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TRANSFERENCE - How dependable ..

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Transference - ' The process by which emotions and desires originally associated with one person, such as a parent or sibling, are unconsciously shifted to another person '

Probably if I'd read that definition several years ago, I would have had a strong, negative reaction. Transference isn't always about transferred feelings for another, I don't think. It's more complex and deeper than just that. I believe it is also about the person responding and their patterns of response within relationships. Interactions remind us of our past interactions and we then repeat behaviors and feelings. It's symbolic. I think it happens in all relationships, but is intensified in therapy due to the nature of the relationship. I experienced transference in therapy, but what I felt for my therapist had little to do with what I'd felt for anyone else, and had everything to do with how I want to love. I think, unconsciously, I'd found a safe space to explore such feelings. I also think it was something that I needed in order to heal. I needed to believe in loving again.

Notwithstanding the significant role this plays in therapy ' date=' what would be the inherent dangers involved in Transference ?[/quote']

It could be dangerous if the therapist was untrained in how to manage it or if the therapist was unethical.

Isn't it possible that the emotional needs of a therapist feed on

the already vulnerable client ?

It's possible, but an experienced therapist would ideally be aware of their own feelings, have good boundaries, and know how to manage this to best help the client. Part of what makes therapy beneficial is the real relationship between therapist and client. So there is a lot to learn in the interactions too.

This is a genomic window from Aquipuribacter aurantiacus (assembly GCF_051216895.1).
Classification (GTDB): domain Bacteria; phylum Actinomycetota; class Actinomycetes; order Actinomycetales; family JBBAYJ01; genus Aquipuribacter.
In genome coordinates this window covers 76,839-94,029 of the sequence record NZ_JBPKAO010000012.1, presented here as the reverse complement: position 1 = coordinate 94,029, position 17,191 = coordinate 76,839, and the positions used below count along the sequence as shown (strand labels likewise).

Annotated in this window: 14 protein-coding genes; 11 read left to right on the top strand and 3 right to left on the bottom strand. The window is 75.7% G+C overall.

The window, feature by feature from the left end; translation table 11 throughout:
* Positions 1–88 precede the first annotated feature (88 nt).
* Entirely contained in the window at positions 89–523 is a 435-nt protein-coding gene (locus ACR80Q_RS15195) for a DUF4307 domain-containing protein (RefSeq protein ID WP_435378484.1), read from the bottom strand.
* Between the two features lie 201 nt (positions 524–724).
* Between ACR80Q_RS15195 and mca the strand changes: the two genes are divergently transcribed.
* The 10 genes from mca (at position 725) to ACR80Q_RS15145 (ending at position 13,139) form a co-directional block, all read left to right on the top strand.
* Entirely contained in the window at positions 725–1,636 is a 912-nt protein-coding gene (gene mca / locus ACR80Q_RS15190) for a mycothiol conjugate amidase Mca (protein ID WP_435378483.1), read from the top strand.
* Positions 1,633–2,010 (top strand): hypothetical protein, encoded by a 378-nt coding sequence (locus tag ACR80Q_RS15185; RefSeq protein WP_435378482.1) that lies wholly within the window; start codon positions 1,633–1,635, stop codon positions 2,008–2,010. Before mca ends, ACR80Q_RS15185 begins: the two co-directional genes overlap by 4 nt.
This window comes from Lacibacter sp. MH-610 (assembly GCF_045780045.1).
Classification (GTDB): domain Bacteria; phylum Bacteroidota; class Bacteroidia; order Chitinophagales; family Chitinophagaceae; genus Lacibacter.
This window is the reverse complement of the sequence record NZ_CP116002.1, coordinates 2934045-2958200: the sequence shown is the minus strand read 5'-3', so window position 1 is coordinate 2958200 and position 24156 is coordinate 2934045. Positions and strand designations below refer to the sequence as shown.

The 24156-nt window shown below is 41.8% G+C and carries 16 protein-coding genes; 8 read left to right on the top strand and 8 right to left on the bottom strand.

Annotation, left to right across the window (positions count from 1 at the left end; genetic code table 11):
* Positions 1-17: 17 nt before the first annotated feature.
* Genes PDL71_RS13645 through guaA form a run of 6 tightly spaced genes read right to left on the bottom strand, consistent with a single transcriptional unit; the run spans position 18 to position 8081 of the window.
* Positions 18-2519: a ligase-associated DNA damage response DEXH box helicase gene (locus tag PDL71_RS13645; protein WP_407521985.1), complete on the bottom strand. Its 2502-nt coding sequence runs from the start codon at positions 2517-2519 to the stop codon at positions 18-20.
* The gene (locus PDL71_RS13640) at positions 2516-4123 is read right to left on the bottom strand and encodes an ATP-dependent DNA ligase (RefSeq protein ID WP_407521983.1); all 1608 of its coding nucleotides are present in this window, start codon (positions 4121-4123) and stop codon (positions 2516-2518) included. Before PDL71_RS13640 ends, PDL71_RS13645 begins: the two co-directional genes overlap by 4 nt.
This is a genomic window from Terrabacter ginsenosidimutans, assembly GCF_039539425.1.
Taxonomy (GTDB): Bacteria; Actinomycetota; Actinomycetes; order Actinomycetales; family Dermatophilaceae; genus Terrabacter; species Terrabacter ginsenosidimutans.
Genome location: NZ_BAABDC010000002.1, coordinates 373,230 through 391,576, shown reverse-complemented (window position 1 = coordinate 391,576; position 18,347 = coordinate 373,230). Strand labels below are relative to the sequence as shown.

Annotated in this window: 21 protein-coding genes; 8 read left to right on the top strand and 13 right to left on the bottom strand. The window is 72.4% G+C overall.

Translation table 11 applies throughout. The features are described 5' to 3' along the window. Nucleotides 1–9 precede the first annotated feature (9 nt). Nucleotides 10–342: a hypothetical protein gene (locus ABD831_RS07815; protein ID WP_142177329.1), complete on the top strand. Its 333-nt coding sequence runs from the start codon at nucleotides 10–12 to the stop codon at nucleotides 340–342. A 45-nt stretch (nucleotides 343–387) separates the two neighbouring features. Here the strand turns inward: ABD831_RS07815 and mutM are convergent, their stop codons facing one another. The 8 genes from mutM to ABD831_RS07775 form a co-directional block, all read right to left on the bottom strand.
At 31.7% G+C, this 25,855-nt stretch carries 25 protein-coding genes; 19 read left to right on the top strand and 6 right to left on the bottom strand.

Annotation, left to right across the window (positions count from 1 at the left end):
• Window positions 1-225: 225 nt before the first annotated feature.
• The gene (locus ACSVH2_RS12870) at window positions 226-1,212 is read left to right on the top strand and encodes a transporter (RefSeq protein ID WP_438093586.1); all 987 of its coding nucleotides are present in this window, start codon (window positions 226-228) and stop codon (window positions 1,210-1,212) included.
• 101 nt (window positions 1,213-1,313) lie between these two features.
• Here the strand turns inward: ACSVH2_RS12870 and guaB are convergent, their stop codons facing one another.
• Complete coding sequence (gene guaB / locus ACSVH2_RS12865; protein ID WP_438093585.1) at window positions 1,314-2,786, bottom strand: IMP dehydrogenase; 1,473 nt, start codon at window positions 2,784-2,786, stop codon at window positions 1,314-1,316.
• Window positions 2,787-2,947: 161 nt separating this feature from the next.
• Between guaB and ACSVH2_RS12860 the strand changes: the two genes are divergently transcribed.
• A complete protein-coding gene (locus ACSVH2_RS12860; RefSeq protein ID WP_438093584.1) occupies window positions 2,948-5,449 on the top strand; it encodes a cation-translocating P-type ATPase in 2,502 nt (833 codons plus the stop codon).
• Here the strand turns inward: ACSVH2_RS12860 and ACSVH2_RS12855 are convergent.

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How would you reconcile this with the ' unknown ' factor in life ?

I would reconcile this by saying that life is a learning experience. Unknown factors can teach us a great deal if we are open to learning and growing as human beings. A good therapist recognizes his/her own humanity, vulnerabilities and flaws and is mindful of this. He/she doesn't deny his/herself within the therapeutic relationship and may in fact also learn from the experience.

Would you agree that ' boundaries ' keep evolving with new

experiences and discoveries ' date=' and may sometimes befuddle even

a mature therapist .[/quote']

This is the beauty of life, don't you think? It's evolving and changing and we must always adapt and learn anew. This is true of professionals too. A befuddled therapist doesn't have to be a negative thing for a client. Part of the beauty in the relationship is the human factor in it. We relate with other flawed human beings in life, so this can offer us (as clients) a place to learn and grow within a genuine relationship. The key for a therapist would be self-awareness and recognition of his/her humanity, keeping the therapy safe and about the client. A self-aware therapist can talk about such befuddlement with a supervisor and use this new self-knowledge to further benefit the client. If at any such time a therapist feels they can't keep a client safe due to their own emotional response, then the time has come to refer the client.

Edited by IrmaJean
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